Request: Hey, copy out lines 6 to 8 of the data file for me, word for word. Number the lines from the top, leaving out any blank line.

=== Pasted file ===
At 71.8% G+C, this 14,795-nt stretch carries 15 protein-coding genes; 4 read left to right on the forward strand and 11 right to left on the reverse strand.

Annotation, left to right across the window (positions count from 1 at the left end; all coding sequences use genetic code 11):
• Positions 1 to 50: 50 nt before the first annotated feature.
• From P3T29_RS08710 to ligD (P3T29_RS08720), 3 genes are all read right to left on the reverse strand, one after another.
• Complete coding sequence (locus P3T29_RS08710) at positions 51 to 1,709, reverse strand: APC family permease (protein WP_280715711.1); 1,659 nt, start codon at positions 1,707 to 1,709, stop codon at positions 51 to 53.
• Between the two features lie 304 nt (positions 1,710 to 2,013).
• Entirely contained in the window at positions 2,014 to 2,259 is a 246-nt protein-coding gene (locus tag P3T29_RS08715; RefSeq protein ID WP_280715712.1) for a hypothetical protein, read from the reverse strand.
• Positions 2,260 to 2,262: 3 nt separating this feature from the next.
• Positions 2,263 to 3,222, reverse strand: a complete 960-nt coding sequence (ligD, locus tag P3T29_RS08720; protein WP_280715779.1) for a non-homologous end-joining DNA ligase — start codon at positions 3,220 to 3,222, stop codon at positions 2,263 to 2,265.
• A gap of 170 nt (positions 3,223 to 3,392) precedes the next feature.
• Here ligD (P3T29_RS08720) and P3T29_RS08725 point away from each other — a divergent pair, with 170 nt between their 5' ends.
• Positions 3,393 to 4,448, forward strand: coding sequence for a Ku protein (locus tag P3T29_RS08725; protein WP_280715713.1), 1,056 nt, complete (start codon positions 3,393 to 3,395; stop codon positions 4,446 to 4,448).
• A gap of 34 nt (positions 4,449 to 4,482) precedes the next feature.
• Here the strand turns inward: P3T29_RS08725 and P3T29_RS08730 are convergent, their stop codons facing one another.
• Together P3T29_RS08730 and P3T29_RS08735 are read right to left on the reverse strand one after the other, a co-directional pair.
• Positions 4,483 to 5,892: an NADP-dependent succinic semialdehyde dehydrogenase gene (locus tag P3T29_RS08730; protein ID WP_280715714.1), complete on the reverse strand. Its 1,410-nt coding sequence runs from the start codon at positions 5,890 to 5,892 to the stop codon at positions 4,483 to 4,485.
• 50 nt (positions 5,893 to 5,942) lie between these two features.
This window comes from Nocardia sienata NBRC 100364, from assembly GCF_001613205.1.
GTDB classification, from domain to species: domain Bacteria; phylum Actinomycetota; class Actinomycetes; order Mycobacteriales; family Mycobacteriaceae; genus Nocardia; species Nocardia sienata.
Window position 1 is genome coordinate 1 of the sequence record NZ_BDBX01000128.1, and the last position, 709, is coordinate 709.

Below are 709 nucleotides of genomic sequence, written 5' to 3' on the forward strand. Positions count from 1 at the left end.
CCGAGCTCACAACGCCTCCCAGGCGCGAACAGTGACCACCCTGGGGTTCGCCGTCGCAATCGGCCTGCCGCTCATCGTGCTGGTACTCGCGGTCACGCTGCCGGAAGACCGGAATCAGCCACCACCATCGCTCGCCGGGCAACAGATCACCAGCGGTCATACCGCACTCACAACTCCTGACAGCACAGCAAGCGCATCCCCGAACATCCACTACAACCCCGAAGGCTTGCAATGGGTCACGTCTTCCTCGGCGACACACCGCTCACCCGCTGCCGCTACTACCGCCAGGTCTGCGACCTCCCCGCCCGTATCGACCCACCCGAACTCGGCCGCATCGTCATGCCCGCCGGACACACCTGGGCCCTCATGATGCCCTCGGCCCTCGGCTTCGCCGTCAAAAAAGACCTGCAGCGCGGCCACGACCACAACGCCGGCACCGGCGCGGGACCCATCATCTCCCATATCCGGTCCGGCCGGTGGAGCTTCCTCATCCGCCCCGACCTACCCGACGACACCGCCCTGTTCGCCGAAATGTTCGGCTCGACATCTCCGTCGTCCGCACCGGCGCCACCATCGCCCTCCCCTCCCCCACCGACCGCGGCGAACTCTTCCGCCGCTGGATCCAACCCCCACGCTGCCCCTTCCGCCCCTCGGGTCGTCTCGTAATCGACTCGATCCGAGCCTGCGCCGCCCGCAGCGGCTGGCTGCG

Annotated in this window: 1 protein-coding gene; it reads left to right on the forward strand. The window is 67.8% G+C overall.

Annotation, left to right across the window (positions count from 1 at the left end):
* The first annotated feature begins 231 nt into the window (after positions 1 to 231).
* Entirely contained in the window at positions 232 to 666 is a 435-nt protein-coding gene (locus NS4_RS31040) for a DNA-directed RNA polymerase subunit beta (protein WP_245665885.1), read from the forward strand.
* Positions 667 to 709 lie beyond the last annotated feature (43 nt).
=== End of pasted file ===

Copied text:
• Between the two features lie 304 nt (positions 1,710 to 2,013).
• Entirely contained in the window at positions 2,014 to 2,259 is a 246-nt protein-coding gene (locus tag P3T29_RS08715; RefSeq protein ID WP_280715712.1) for a hypothetical protein, read from the reverse strand.
• Positions 2,260 to 2,262: 3 nt separating this feature from the next.